The latest edition of the Red Book, Uranium 2014: Resources, Production and Demand, from the Nuclear Energy Agency of the Organization of Economic Cooperation and Development (OECD/NEA), which covers the market up to the end of 2012, has been published. It concludes that the existing uranium resource base exceeds projected requirements for the forseeable future.

In the near-term, predicting demand growth is particularly uncertain because China has not released its nuclear growth plans after 2020, and reactor restarts remain unclear in Japan.

At present, Fukushima has hurt public confidence, and resulted in the need for capital expenditures for improved safety. The large supply of unconventional gas in North America and the hesitancy of investment following the global financial crisis has made nuclear power less competitive in deregulated markets, the report says.

"Government and market policies that recognise the benefits of low-carbon electricity production and the security of energy supply provided by nuclear power plants could help alleviate these competitive pressures, but it is not yet clear when and how widely such measures can be adopted. Nuclear power nonetheless is projected to grow considerably in regulated electricity markets with increasing electricity demand and a growing need for clean air electricity generation."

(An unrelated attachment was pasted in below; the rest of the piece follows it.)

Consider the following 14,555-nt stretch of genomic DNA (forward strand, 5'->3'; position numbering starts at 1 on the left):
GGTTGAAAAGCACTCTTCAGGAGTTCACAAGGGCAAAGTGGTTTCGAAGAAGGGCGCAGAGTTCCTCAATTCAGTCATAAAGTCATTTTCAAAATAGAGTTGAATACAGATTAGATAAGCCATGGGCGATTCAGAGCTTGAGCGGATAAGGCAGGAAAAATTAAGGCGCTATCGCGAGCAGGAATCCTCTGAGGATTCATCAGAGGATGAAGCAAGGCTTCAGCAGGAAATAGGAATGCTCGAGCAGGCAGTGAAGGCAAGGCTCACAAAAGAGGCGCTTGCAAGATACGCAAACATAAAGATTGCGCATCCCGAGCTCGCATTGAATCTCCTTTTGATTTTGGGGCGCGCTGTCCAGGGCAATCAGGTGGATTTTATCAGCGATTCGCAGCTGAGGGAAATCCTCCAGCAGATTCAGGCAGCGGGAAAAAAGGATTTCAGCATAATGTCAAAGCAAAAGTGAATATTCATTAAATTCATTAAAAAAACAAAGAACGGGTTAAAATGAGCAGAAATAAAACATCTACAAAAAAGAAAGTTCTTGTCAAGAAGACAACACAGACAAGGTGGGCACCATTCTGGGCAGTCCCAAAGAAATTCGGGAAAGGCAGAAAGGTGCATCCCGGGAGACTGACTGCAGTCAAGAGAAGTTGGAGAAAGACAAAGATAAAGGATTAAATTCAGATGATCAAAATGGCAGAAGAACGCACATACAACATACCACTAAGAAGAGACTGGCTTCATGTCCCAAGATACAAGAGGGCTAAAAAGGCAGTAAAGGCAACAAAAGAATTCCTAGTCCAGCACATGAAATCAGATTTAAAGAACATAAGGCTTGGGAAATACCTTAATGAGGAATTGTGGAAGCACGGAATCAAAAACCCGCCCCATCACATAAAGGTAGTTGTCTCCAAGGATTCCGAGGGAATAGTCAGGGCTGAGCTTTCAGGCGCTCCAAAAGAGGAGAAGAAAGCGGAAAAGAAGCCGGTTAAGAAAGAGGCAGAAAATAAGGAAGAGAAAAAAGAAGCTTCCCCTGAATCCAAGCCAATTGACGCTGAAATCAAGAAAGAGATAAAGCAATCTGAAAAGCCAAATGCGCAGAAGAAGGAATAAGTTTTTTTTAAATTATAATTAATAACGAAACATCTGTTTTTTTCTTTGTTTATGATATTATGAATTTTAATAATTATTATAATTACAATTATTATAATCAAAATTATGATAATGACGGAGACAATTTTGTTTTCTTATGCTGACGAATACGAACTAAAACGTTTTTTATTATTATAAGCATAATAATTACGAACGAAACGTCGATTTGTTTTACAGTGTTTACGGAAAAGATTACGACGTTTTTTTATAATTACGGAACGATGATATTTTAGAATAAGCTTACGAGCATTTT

In the long-term (to 2035), uranium demand will have to continue to grow, the report argues, because of the electricity demand due to population growth, particularly in developing countries. The Red Book projects that world nuclear electricity generating capacity by 2035 is expected to increase between 7 per cent on the low and 82 per cent on the high side.

Total identified uranium resources have increased by more than 7% since 2011, adding almost ten years of global reactor requirements to the existing resource base, but the majority of the increases occurred in resource categories with higher production costs, according to the report.

This increased resource base has been identified thanks to a 23% increase in uranium exploration and mine development expenditures between 2010 and 2012, it says.

Global uranium mine production between 2010 and 2012 increased by 7.6%, which is a lower rate of growth compared to the last reporting period, but increases were again mainly the result of rising production in Kazakhstan, currently the world’s leading producer, it says.

To minimise the social and environmental impacts, efforts are being made to develop transparent, safe, secure and well-regulated operations, it says.

The 500-page report, the agency’s 25th, is available for free download by clicking the link HERE.